- Biography of Phaedra
- Images of Phaedra
- Resources for further Study with Links
- Questions and Answers about Phaedra
Phaedra, or more properly Phaidra, was a daughter of Minos, ruler of Crete in the generations before the Trojan War. In the Odyssey (book 11 line 321) while Odysseus is in Hades he says “Then I saw Phaidra, Prokris; and Ariadne, daughter of Minos, the grim king. Theseus took her aboard with him from Krete for the terraced land of ancient Athens; but he had no joy of her. Artemis killed her on the Isle of Dia at a word from Dionysos” This is the oldest reference to Phaedra. It gives an association of Phaedra with Crete and Ariadne but it does not establish their relationship.
In the Illiad Book XVIII there is this passage: “Furthermore he wrought a green, like that which Daedalus once made in Cnossus for lovely Ariadne. Hereon there danced youths and maidens whom all would woo, with their hands on one another’s wrists. The maidens wore robes of light linen, and the youths well woven shirts that were slightly oiled. The girls were crowned with garlands, while the young men had daggers of gold that hung by silver baldrics; sometimes they would dance deftly in a ring with merry twinkling feet, as it were a potter sitting at his work and making trial of his wheel to see whether it will run, and sometimes they would go all in line with one another, and much people was gathered joyously about the green. There was a bard also to sing to them and play his lyre, while two tumblers went about performing in the midst of them when the man struck up with his tune.” Though Phaedra is not mentioned here it is suggested this is a reference to the women in the previous quote. Phaedra was involved with similar dancing ceremonies when she was in Crete.
Phaedra dancing for the Sun.
Is it not odd that Theseus should fail with one of the daughters of Minos, Ariadne, and then take up with another, Phaedra? On this light other information is available on this family in the drama “Hippolytus” by Euripides. There is the following exchange:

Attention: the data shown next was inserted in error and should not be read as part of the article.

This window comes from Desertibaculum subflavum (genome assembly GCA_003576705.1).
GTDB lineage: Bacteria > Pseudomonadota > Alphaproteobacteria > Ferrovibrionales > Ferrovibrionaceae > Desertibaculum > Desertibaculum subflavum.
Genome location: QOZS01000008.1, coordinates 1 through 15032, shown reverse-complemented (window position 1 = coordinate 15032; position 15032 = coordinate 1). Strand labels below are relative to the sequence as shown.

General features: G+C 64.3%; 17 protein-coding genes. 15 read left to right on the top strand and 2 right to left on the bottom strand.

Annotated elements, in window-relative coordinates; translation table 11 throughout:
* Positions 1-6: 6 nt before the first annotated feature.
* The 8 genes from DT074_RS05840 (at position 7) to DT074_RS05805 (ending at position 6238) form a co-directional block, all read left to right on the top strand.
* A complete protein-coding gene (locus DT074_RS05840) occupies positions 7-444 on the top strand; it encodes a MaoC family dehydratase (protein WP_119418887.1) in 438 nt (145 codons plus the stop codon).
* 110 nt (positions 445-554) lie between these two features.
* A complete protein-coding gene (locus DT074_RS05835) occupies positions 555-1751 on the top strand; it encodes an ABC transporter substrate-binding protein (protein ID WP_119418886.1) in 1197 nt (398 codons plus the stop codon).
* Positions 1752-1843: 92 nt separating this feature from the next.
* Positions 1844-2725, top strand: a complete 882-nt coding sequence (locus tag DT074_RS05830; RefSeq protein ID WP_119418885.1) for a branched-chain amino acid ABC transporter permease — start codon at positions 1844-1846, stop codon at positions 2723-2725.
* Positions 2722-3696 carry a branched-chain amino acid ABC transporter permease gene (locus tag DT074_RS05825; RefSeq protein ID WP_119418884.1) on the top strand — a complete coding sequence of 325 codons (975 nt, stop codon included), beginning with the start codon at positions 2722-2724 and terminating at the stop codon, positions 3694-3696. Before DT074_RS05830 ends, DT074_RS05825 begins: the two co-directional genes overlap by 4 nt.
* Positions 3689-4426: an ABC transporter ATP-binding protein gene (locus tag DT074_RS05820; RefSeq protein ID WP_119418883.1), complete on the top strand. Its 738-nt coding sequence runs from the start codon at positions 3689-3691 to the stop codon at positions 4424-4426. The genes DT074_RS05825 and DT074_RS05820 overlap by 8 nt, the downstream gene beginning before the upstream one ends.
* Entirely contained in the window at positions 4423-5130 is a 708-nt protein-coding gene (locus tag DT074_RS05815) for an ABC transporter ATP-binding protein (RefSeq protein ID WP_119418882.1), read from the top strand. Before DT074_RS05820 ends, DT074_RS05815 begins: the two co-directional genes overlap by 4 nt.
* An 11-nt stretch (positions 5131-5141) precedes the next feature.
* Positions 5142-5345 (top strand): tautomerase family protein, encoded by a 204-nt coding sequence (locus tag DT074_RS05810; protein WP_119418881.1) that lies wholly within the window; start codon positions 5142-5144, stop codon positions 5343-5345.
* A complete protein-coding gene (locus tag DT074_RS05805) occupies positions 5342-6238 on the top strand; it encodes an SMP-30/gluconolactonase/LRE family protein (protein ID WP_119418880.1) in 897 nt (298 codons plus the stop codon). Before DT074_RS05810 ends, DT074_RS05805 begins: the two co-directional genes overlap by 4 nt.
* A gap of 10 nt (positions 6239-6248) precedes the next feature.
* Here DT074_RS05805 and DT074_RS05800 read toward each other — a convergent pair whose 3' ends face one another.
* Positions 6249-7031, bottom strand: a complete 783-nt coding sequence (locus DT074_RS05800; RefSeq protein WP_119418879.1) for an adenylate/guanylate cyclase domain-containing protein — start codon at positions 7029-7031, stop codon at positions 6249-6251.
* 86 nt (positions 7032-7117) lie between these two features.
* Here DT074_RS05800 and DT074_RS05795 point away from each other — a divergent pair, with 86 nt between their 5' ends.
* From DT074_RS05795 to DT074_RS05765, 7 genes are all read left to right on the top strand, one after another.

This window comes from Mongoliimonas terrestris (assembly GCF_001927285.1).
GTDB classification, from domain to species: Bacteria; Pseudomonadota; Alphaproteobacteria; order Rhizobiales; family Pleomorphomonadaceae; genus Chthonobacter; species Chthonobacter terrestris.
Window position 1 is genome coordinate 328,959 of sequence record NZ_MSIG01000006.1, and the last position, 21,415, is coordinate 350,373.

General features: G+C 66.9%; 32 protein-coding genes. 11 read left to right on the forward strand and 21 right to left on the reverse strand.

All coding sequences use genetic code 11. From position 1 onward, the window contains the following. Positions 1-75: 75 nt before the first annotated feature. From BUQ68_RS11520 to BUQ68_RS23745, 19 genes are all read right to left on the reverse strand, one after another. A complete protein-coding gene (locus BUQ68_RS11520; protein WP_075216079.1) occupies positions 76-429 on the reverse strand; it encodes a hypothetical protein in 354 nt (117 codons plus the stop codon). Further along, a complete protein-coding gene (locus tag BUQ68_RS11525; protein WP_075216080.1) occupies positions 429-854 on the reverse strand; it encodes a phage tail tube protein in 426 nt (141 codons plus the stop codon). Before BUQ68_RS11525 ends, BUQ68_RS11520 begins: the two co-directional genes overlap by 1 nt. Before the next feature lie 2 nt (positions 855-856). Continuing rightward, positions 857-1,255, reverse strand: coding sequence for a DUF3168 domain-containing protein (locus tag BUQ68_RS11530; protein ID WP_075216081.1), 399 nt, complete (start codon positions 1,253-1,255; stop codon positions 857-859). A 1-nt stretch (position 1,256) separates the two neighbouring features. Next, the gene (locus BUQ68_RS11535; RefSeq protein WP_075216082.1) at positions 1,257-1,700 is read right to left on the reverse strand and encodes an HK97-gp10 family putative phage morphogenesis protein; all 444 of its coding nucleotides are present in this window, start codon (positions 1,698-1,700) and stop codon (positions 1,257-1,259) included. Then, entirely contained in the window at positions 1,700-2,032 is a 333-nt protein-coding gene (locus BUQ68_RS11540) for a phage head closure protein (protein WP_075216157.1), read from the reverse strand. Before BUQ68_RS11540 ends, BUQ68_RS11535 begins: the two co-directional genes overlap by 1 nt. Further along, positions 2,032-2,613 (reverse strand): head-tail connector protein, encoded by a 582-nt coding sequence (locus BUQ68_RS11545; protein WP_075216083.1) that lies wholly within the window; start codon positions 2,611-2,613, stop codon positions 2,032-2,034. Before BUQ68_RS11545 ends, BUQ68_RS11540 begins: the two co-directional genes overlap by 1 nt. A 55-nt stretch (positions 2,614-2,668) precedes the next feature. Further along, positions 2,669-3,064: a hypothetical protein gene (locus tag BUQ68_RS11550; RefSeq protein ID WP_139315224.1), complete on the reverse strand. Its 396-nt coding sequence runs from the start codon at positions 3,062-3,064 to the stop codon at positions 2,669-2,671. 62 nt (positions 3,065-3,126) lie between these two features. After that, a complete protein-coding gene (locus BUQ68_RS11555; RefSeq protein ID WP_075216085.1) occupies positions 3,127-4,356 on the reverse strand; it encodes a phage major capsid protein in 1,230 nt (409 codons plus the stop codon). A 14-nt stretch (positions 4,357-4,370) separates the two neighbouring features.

- “Phaedra – Ah! hapless mother, what a love was thine!
- Nurse – Her love for the bull?…
- Phaedra – And woe to thee! my sister, bride of Dionysus.”
So the two sisters Ariadne and Phaedra and the Minotaur share the same mother, Pasiphae. And it is interesting to note that all three women, Pasiphae, Ariadne, and Phaedra, are involved with sexual obsession. Furthermore Theseus is involved with both Ariadne and Phaedra. Theseus is quite young, perhaps 16, when he is involved with Ariadne, While he takes Phaedra as his bride some twenty years later. Procris, mentioned earlier, was also involved with sexual obsession in Crete. While there she cured Minos of a loathsome curse plased on him by Pasiphae. He could not have sexual relations without killing his partner since, instead of semen, he ejaculated deadly scorpions and insects. (Bell,381)
The name ‘Phaedra’ is supposed to be derived from ‘phaetho’ whicn refers to the sun. Phasiphae means ‘all shining and has the same root word related to ‘phaetho’. At line 855 in the ‘Hippolytus’ by Euripides she is referred to as ‘.. fondest wide and noblest of all women beneath the sun’s bright eye.”
Theseus brings Phaedra to Athens from Crete and then sails her to Troezen when he is exiled from Athens. Troezen is southwest of Athens, and the place where Theseus was born. It is also the place where Phaedra kills herself.
At line 143 in the ‘Hippolytus’ by Euripides she has ‘her head of golden hair.” Then at line 213 she refers to ‘..my golden hair.. Is it possible that Minos is of Minoan descent if his daughter has golden hair? The Minoans are depicted with black hair and reddish skin and may have been from Africa. The Mycenaeans, who conquered Crete, had many more golden haired children.